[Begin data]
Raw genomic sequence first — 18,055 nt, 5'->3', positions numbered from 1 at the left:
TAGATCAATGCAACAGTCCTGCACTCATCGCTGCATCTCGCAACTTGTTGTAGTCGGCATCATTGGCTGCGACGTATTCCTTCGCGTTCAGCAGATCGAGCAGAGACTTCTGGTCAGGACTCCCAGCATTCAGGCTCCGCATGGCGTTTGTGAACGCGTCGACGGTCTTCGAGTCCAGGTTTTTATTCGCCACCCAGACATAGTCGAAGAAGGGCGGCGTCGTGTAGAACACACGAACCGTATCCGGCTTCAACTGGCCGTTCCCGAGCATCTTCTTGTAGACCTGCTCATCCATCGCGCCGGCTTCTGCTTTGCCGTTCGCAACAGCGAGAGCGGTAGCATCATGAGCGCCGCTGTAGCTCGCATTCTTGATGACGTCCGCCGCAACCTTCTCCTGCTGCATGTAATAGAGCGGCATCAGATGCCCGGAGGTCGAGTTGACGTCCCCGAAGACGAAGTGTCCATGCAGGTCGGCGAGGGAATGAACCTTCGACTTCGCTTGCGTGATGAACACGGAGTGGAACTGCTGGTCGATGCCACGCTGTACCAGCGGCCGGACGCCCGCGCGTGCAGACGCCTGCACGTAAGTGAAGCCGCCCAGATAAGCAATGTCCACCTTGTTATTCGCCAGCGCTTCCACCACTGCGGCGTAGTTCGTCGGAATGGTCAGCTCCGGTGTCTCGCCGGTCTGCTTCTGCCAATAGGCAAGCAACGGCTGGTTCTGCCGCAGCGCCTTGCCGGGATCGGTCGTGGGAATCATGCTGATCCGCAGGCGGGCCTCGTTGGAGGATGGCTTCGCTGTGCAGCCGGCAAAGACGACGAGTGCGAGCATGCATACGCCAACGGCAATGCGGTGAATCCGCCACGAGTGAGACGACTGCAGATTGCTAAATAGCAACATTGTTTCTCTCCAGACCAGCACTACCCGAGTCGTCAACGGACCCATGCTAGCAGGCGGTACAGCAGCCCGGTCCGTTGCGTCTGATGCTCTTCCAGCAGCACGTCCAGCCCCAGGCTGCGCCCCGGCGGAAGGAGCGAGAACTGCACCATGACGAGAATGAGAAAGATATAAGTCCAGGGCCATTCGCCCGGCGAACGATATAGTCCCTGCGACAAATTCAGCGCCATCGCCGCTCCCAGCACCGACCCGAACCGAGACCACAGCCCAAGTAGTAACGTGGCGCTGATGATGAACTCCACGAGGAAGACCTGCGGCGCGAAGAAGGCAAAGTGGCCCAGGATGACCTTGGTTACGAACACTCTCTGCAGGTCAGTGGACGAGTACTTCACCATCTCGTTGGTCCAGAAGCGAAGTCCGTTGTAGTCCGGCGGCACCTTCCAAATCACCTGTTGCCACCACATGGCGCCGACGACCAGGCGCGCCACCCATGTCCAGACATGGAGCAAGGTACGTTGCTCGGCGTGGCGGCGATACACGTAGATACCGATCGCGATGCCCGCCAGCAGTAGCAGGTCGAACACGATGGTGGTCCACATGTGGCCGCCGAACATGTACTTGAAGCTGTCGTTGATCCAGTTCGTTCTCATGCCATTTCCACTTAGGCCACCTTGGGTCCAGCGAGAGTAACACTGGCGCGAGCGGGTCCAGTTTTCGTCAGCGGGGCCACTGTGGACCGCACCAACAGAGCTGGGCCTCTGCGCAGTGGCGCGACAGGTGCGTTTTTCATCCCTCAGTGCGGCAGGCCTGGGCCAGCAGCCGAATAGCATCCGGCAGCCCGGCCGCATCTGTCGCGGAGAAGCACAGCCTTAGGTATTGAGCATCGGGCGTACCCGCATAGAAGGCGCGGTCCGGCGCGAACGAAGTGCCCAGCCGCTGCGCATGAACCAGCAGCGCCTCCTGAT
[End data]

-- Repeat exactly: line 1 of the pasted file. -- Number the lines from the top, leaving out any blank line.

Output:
Raw genomic sequence first — 18,055 nt, 5'->3', positions numbered from 1 at the left: